We agree that the admission of a prior conviction will usually result in some prejudice to the defendant. However, here the prejudice was not unfair. The trial court did not abuse its discretion in admitting evidence of the 1978 burglary conviction and in instructing the jury on the limited purpose for which the evidence was to be considered. This was a proper case and use of prior bad acts evidence.


The scope of appellate review on a claim of insufficient evidence to convict is "whether there is evidence in the record which, if believed by the jury, is sufficient to sustain a finding of guilt beyond a reasonable doubt." State v. Bartlett, 411 N.W.2d 411, 412 (S.D.1987). This court will sustain the verdict "if the evidence and the reasonable inferences drawn therefrom sustain a rational theory of guilt...." Id. Specifically, Titus claims that the evidence presented and the reasonable inferences drawn therefrom support his claim that he was suffering from a blackout at the time of the alleged burglary and therefore was incapable of forming specific intent. Titus points to the consistency of his statement to the police; the testimony of Cory Peters; his statements to Dr. Hess (the defense expert witness) about his long history of alcohol and drug abuse and prior blackouts; Dr. Hess' diagnosis of alcohol-dependency based upon Titus' history and MMPI test results; and Dr. Hess' testimony about alcohol-induced blackouts. Titus argues that State was unable to produce evidence that Titus was not having a blackout during the time at issue.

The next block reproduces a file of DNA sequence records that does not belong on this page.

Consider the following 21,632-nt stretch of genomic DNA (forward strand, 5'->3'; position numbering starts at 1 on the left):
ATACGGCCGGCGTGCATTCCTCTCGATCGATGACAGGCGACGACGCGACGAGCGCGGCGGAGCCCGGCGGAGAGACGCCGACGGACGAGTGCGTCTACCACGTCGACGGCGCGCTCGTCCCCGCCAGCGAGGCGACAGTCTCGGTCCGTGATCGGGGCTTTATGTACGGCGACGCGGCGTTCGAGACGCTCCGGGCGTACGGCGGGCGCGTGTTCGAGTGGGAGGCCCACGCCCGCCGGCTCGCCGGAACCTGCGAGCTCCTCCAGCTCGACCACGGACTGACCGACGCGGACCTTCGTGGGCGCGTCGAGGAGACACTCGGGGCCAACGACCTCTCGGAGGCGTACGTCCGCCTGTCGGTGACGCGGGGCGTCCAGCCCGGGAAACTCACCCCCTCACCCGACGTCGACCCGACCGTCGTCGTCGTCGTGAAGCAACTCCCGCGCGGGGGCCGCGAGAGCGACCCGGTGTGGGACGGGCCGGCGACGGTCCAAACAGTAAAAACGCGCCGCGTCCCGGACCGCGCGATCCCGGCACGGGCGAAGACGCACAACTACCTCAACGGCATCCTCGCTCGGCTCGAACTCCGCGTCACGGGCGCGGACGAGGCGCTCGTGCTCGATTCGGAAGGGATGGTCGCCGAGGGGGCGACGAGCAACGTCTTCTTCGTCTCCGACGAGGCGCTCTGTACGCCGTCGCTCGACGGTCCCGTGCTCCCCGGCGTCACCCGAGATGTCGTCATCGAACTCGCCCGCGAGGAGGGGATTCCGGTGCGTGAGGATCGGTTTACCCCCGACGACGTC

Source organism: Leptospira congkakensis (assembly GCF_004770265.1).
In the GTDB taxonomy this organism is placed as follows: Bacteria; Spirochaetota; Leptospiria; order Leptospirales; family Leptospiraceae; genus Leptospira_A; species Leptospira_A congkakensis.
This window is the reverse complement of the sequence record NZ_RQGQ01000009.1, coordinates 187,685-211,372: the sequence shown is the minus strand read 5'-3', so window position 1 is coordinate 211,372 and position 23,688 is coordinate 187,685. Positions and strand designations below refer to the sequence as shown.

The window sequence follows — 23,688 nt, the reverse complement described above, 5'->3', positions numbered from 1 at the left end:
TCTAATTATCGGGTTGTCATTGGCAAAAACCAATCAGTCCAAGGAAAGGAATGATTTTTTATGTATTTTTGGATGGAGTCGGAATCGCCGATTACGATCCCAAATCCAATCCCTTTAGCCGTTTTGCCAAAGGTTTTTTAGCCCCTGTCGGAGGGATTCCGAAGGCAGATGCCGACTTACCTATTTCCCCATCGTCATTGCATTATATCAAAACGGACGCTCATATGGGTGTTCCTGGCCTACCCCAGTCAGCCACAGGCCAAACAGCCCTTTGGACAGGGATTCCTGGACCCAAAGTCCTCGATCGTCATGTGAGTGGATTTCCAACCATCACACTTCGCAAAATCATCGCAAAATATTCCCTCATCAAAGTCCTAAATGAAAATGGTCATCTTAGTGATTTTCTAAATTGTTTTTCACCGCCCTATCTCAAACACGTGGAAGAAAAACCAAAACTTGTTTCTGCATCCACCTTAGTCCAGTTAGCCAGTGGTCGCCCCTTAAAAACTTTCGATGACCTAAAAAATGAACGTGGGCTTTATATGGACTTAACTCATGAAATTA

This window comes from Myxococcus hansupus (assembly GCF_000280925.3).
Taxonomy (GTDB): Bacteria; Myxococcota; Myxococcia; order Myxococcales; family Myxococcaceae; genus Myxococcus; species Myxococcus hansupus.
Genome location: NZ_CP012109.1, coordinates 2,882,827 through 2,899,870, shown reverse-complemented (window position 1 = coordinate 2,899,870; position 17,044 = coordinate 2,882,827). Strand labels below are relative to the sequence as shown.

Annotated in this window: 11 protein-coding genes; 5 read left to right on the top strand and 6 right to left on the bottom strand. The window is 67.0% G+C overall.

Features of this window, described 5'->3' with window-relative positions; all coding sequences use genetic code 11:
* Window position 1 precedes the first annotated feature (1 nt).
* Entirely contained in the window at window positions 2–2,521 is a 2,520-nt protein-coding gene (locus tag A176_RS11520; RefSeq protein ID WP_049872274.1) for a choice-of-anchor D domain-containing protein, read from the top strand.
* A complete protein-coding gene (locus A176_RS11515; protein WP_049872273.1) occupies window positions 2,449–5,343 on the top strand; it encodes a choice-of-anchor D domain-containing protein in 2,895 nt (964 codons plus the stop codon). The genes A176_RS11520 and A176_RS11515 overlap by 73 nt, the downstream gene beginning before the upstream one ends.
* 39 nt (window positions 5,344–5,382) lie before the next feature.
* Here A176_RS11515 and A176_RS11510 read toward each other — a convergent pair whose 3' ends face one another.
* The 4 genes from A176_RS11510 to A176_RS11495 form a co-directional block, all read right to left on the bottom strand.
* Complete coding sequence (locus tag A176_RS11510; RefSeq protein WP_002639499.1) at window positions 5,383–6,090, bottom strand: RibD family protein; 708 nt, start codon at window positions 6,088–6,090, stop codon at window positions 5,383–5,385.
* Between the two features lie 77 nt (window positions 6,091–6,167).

State argues that the credibility of witnesses and the weight accorded their testimony are exclusively the province of the jury. State v. Logue, 372 N.W.2d 151 (S.D.1985). The jury chose to disregard the testimonial evidence offered to support Titus' blackout defense. State urges that the time of the burglary, the place, and method of entry form a sufficient basis for inferring intent to commit theft. State also points to evidence that Titus knew when the Frenchs would be absent from the house and that two of the stolen items (the martial arts weapons) were items in which Titus had shown a special interest as evidence impliedly refuting lack of specific intent. Dr. Hess' testimony--on the general nature of blackouts--was that a...